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Should I Be Worried If I Took Ranitidine-Based Drugs Such as Zantac?


As you may have heard, Zantac and all other ranitidine-based drugs have been removed from retail shelves and the U.S. Food and Drug Administration (FDA) has officially requested they be banned from domestic markets entirely due to contamination from a carcinogenic chemical called N-nitrosodimethylamine, also known as NDMA. 

Anytime a medication or group of medications is recalled, it instantly puts a large number of past and current users on high alert, and for good reason. That being said, here we will go over some steps you can take if you already have a history of Zantac use: 

I Took Zantac, What Now? 

Stay Calm and Don’t Panic 

A drug recall that affects you should obviously be cause for some concern, but users should note that recalls are somewhat common, especially for popular drugs such as Zantac. In this case, the drug was recalled because it was found to contain more than the daily allotted amount of NDMA. This is concerning, but to be clear, NDMA is an environmental byproduct and therefore is all around us already. Some researchers have equated the amount of NDMA in Zantac to the amount that is found in other common goods, such as: 

  • Dairy and meat products 
  • Some drinking water 
  • Alcoholic beverages

So, you should probably halt your Zantac use just to be safe, but that doesn’t mean you should become overly concerned. 

Consult With Your Doctor 

The FDA as well as other health agencies have suggested that Zantac users seek different treatment options for their heartburn or antacid-related issues. The best way to go about this is to consult with your physician. By doing so, you can:

  • Undergo comprehensive exams to assess whether or not Zantac has affected you 
  • Discuss alternative treatments and medications 
  • Determine a plan of action moving forward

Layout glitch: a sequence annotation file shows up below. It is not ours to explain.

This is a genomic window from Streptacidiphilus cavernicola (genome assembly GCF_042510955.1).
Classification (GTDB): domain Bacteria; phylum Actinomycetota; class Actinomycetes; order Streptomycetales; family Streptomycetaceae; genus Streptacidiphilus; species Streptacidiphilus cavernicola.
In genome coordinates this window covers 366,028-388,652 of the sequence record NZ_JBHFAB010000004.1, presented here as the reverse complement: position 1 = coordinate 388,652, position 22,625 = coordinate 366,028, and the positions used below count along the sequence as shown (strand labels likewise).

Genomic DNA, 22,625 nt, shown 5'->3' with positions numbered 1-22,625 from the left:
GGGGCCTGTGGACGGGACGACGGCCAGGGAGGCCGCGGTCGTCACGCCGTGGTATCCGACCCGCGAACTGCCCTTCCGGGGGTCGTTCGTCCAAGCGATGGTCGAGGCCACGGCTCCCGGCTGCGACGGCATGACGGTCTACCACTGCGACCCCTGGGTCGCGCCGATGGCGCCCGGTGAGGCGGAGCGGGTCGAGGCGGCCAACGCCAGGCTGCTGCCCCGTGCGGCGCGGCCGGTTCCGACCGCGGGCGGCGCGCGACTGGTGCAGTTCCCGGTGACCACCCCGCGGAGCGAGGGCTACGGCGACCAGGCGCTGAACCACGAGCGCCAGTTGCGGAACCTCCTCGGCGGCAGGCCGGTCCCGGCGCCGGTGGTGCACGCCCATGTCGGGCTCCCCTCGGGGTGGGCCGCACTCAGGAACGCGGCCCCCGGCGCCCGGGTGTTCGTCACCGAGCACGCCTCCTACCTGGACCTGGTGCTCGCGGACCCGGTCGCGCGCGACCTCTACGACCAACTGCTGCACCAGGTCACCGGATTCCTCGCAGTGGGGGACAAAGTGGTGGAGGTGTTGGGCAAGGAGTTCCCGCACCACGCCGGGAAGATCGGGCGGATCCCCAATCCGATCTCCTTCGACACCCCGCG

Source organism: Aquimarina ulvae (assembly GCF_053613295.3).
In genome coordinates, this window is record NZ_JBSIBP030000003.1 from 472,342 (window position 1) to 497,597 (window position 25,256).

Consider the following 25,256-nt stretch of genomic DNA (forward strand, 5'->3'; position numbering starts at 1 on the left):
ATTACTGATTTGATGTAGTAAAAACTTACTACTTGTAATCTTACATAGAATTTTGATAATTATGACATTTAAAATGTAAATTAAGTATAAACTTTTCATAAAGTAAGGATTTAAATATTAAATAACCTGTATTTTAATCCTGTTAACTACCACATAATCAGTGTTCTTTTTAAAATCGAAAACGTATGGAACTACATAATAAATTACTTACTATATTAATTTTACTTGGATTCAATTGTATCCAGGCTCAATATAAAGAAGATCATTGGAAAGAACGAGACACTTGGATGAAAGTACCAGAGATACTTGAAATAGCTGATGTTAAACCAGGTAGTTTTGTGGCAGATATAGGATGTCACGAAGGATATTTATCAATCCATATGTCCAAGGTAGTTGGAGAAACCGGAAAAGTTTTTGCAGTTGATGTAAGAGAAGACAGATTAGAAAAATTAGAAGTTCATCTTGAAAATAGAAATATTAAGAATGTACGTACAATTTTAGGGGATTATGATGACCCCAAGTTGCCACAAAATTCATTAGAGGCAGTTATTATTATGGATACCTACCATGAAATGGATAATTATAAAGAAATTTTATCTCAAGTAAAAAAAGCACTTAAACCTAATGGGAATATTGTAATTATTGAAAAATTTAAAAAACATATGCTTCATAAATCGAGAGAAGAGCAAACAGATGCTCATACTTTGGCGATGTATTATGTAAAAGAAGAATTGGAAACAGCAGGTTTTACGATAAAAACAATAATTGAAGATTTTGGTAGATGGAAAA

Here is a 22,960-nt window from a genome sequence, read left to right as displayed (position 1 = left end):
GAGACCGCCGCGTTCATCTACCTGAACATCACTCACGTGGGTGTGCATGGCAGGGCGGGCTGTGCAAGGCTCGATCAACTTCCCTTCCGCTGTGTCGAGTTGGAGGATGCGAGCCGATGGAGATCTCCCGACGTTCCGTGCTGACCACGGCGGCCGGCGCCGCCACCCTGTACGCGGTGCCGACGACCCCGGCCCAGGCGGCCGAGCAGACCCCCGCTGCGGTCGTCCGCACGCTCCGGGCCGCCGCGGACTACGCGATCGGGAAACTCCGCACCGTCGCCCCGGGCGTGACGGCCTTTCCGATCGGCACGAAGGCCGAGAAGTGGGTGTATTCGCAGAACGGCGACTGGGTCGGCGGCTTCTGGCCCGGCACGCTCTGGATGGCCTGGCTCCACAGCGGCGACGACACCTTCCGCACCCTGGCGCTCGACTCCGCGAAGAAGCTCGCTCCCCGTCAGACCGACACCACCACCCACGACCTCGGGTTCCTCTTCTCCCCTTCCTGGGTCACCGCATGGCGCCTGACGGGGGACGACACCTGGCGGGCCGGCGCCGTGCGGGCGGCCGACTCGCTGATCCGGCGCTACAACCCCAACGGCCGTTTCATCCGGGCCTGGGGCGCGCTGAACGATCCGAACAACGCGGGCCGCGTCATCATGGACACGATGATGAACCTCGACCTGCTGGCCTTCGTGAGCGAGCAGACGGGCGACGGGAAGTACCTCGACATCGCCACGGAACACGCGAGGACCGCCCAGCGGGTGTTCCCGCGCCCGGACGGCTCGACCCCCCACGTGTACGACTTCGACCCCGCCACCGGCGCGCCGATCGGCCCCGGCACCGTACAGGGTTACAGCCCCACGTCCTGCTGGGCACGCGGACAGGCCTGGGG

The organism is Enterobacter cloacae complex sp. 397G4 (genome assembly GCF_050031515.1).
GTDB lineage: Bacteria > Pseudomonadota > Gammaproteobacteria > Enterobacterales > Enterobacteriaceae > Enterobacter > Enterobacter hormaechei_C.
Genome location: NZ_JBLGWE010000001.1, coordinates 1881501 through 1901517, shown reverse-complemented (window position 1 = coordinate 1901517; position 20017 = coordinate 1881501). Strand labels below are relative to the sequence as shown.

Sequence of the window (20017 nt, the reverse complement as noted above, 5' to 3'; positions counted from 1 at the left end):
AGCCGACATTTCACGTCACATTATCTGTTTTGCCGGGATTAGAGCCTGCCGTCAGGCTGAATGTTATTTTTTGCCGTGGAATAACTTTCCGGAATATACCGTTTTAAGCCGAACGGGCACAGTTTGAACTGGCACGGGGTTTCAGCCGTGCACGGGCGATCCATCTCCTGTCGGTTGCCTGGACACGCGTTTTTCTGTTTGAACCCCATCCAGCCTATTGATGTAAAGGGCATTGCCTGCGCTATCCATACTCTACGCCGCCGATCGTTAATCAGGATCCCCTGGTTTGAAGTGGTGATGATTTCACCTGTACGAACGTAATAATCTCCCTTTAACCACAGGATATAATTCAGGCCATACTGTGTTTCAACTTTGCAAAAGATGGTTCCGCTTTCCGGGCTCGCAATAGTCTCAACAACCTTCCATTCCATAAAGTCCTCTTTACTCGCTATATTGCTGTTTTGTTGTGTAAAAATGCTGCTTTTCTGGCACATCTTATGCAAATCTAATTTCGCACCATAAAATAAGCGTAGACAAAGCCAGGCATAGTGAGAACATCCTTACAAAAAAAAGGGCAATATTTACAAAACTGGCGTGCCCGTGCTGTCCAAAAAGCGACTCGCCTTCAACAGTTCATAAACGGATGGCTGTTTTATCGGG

Pay Attention to Any Developing Symptoms 

The FDA and the Environmental Protection Agency (EPA) have said that NDMA overexposure can cause numerous health risks, including cancer. The quicker you spot potential warning signs, the better your treatment options will be. Here are a few of the symptoms of potential NDMA overexposure: 

  • Nausea or vomiting 
  • Fever or chills 
  • Abdominal pain or cramps 
  • Yellowing of the skin 

Research More 

A physician or healthcare professional will likely have the best health-related information, but that doesn’t mean that you can’t look further into the topic on your own. Two options include: 

  • Checking the manufacturers’ websites: There are numerous pharmaceutical manufacturers being implicated in ranitidine litigation, so it’s never a bad idea to find the one responsible for making the product you used and researching any materials they may have released. Companies will often share which exact lots have been recalled so that you can make rough estimates as to when you took the drug. 
  • Connect with an attorney: The legal side of this whole situation can be just as confusing as the medical details, so an experienced Zantac attorney can be an amazing resource for potential claimants. 

Are You Considering a Zantac Claim? Call Van Law Firm Today

Claims involving defective and dangerous drugs such as Zantac can be incredibly complicated, stressful, and expensive. In order to give yourself the best chance of recovering maximum compensation, you will need the best help available–luckily, the award-winning Zantac attorneys from Van Law Firm are ready to help. We’ve helped countless accident victims defend their rights, and we can help you do the same. Simply call our office nearest you now for a free, confidential consultation.